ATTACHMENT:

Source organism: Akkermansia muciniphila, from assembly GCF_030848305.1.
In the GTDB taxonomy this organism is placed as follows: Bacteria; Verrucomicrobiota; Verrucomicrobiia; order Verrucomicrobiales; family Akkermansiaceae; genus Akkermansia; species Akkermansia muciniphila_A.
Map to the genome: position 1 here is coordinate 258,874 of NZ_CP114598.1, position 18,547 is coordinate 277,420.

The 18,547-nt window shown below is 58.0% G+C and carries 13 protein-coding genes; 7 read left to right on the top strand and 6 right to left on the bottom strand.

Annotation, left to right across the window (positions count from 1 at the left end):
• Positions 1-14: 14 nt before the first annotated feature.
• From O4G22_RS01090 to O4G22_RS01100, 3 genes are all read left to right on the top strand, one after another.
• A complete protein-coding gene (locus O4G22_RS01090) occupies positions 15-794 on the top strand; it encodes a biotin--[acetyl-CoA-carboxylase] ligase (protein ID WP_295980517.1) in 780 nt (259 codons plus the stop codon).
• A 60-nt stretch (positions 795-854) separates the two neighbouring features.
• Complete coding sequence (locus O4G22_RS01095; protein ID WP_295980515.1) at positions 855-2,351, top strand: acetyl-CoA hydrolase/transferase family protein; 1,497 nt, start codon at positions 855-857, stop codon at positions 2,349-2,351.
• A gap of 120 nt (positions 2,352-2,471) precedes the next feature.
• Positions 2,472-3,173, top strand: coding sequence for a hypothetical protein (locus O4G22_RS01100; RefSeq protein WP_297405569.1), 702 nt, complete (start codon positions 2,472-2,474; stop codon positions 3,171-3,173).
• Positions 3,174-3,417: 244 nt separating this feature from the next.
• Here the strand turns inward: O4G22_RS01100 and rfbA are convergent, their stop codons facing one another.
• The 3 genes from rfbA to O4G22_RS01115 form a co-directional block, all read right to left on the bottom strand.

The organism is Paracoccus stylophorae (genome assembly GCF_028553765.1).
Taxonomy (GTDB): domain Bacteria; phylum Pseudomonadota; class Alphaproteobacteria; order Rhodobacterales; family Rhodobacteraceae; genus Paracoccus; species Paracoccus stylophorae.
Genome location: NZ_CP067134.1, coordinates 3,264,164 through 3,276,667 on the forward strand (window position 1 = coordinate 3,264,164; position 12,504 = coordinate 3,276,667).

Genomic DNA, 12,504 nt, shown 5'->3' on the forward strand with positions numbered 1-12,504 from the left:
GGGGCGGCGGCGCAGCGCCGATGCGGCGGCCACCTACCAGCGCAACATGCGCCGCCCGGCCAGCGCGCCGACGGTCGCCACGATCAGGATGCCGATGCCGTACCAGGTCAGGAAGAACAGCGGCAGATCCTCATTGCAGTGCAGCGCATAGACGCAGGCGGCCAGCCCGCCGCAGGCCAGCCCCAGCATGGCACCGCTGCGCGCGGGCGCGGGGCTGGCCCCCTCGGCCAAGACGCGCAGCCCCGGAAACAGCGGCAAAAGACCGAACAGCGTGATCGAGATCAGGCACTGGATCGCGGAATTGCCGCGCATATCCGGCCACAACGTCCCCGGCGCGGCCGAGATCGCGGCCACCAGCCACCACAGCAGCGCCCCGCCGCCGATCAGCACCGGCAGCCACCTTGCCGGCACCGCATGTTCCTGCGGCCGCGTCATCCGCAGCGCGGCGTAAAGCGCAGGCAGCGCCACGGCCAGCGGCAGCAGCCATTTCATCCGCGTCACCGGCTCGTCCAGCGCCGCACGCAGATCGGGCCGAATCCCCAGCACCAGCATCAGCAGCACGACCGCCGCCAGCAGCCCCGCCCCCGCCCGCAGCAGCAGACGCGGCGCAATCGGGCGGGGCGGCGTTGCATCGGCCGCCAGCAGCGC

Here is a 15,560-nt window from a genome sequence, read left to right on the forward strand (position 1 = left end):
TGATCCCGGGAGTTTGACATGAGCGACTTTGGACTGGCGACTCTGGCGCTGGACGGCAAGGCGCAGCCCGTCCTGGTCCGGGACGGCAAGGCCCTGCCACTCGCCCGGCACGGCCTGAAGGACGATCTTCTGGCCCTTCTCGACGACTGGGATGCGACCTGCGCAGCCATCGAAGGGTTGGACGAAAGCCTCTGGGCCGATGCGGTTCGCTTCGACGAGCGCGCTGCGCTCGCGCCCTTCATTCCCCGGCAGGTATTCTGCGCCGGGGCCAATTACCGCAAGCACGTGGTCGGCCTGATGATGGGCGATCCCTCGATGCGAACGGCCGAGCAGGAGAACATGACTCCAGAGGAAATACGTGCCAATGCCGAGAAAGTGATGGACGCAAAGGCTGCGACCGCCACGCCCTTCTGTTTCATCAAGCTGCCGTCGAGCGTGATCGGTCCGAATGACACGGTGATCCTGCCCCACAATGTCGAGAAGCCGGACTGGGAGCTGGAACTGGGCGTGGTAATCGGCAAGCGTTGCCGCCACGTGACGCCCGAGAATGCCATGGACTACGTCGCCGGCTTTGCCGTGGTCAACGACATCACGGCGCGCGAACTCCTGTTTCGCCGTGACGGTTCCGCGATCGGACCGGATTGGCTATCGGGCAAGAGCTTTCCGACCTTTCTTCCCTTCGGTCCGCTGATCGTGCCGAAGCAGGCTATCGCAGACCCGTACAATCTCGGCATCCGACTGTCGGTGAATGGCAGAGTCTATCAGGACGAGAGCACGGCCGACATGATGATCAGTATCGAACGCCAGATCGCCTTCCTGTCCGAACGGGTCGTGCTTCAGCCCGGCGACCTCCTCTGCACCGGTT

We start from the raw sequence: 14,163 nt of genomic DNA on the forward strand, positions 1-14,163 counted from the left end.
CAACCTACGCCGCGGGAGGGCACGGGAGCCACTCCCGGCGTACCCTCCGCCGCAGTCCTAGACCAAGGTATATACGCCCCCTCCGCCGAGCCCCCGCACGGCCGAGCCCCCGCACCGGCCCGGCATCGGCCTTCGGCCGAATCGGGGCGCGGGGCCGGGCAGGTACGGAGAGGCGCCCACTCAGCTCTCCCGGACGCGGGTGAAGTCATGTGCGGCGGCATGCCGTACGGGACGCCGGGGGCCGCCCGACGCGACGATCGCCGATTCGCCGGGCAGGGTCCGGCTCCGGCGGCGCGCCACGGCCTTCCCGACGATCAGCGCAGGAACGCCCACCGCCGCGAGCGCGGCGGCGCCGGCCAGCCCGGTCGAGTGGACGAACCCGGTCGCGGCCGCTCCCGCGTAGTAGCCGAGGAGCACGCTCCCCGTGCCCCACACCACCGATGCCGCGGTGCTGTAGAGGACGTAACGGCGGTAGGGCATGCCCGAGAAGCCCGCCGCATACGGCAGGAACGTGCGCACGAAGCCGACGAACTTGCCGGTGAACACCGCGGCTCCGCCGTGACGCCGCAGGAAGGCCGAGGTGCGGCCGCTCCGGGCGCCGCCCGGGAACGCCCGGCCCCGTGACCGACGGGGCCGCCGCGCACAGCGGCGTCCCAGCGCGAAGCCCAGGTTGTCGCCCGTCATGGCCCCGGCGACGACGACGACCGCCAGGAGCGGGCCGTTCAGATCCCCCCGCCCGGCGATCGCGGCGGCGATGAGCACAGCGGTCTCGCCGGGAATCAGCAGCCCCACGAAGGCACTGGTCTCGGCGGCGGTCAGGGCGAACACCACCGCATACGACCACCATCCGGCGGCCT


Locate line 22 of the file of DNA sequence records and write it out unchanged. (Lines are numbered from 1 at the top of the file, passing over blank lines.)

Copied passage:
TGATCCCGGGAGTTTGACATGAGCGACTTTGGACTGGCGACTCTGGCGCTGGACGGCAAGGCGCAGCCCGTCCTGGTCCGGGACGGCAAGGCCCTGCCACTCGCCCGGCACGGCCTGAAGGACGATCTTCTGGCCCTTCTCGACGACTGGGATGCGACCTGCGCAGCCATCGAAGGGTTGGACGAAAGCCTCTGGGCCGATGCGGTTCGCTTCGACGAGCGCGCTGCGCTCGCGCCCTTCATTCCCCGGCAGGTATTCTGCGCCGGGGCCAATTACCGCAAGCACGTGGTCGGCCTGATGATGGGCGATCCCTCGATGCGAACGGCCGAGCAGGAGAACATGACTCCAGAGGAAATACGTGCCAATGCCGAGAAAGTGATGGACGCAAAGGCTGCGACCGCCACGCCCTTCTGTTTCATCAAGCTGCCGTCGAGCGTGATCGGTCCGAATGACACGGTGATCCTGCCCCACAATGTCGAGAAGCCGGACTGGGAGCTGGAACTGGGCGTGGTAATCGGCAAGCGTTGCCGCCACGTGACGCCCGAGAATGCCATGGACTACGTCGCCGGCTTTGCCGTGGTCAACGACATCACGGCGCGCGAACTCCTGTTTCGCCGTGACGGTTCCGCGATCGGACCGGATTGGCTATCGGGCAAGAGCTTTCCGACCTTTCTTCCCTTCGGTCCGCTGATCGTGCCGAAGCAGGCTATCGCAGACCCGTACAATCTCGGCATCCGACTGTCGGTGAATGGCAGAGTCTATCAGGACGAGAGCACGGCCGACATGATGATCAGTATCGAACGCCAGATCGCCTTCCTGTCCGAACGGGTCGTGCTTCAGCCCGGCGACCTCCTCTGCACCGGTT